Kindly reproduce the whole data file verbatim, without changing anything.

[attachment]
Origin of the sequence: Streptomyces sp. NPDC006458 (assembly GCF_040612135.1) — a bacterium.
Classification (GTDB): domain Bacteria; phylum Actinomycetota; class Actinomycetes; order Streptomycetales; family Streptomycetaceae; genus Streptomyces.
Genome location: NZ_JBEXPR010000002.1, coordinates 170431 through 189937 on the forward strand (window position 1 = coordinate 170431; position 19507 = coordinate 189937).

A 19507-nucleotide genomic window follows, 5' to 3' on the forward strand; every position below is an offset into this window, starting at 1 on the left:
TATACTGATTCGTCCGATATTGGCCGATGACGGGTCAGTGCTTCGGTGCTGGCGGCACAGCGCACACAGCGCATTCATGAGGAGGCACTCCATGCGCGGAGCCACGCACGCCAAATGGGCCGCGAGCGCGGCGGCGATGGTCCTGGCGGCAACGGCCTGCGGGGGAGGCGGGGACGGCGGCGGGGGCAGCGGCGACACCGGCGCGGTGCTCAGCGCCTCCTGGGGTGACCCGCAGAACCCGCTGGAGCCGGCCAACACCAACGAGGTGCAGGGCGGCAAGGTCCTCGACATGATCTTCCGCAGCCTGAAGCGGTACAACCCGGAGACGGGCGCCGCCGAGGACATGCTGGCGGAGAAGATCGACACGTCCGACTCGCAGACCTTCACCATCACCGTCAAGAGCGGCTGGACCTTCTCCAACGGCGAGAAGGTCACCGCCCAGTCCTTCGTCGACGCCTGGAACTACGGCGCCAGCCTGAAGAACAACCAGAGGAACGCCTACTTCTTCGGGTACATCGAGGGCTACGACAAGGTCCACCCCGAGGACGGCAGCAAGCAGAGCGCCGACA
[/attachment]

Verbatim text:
Origin of the sequence: Streptomyces sp. NPDC006458 (assembly GCF_040612135.1) — a bacterium.
Classification (GTDB): domain Bacteria; phylum Actinomycetota; class Actinomycetes; order Streptomycetales; family Streptomycetaceae; genus Streptomyces.
Genome location: NZ_JBEXPR010000002.1, coordinates 170431 through 189937 on the forward strand (window position 1 = coordinate 170431; position 19507 = coordinate 189937).

A 19507-nucleotide genomic window follows, 5' to 3' on the forward strand; every position below is an offset into this window, starting at 1 on the left:
TATACTGATTCGTCCGATATTGGCCGATGACGGGTCAGTGCTTCGGTGCTGGCGGCACAGCGCACACAGCGCATTCATGAGGAGGCACTCCATGCGCGGAGCCACGCACGCCAAATGGGCCGCGAGCGCGGCGGCGATGGTCCTGGCGGCAACGGCCTGCGGGGGAGGCGGGGACGGCGGCGGGGGCAGCGGCGACACCGGCGCGGTGCTCAGCGCCTCCTGGGGTGACCCGCAGAACCCGCTGGAGCCGGCCAACACCAACGAGGTGCAGGGCGGCAAGGTCCTCGACATGATCTTCCGCAGCCTGAAGCGGTACAACCCGGAGACGGGCGCCGCCGAGGACATGCTGGCGGAGAAGATCGACACGTCCGACTCGCAGACCTTCACCATCACCGTCAAGAGCGGCTGGACCTTCTCCAACGGCGAGAAGGTCACCGCCCAGTCCTTCGTCGACGCCTGGAACTACGGCGCCAGCCTGAAGAACAACCAGAGGAACGCCTACTTCTTCGGGTACATCGAGGGCTACGACAAGGTCCACCCCGAGGACGGCAGCAAGCAGAGCGCCGACA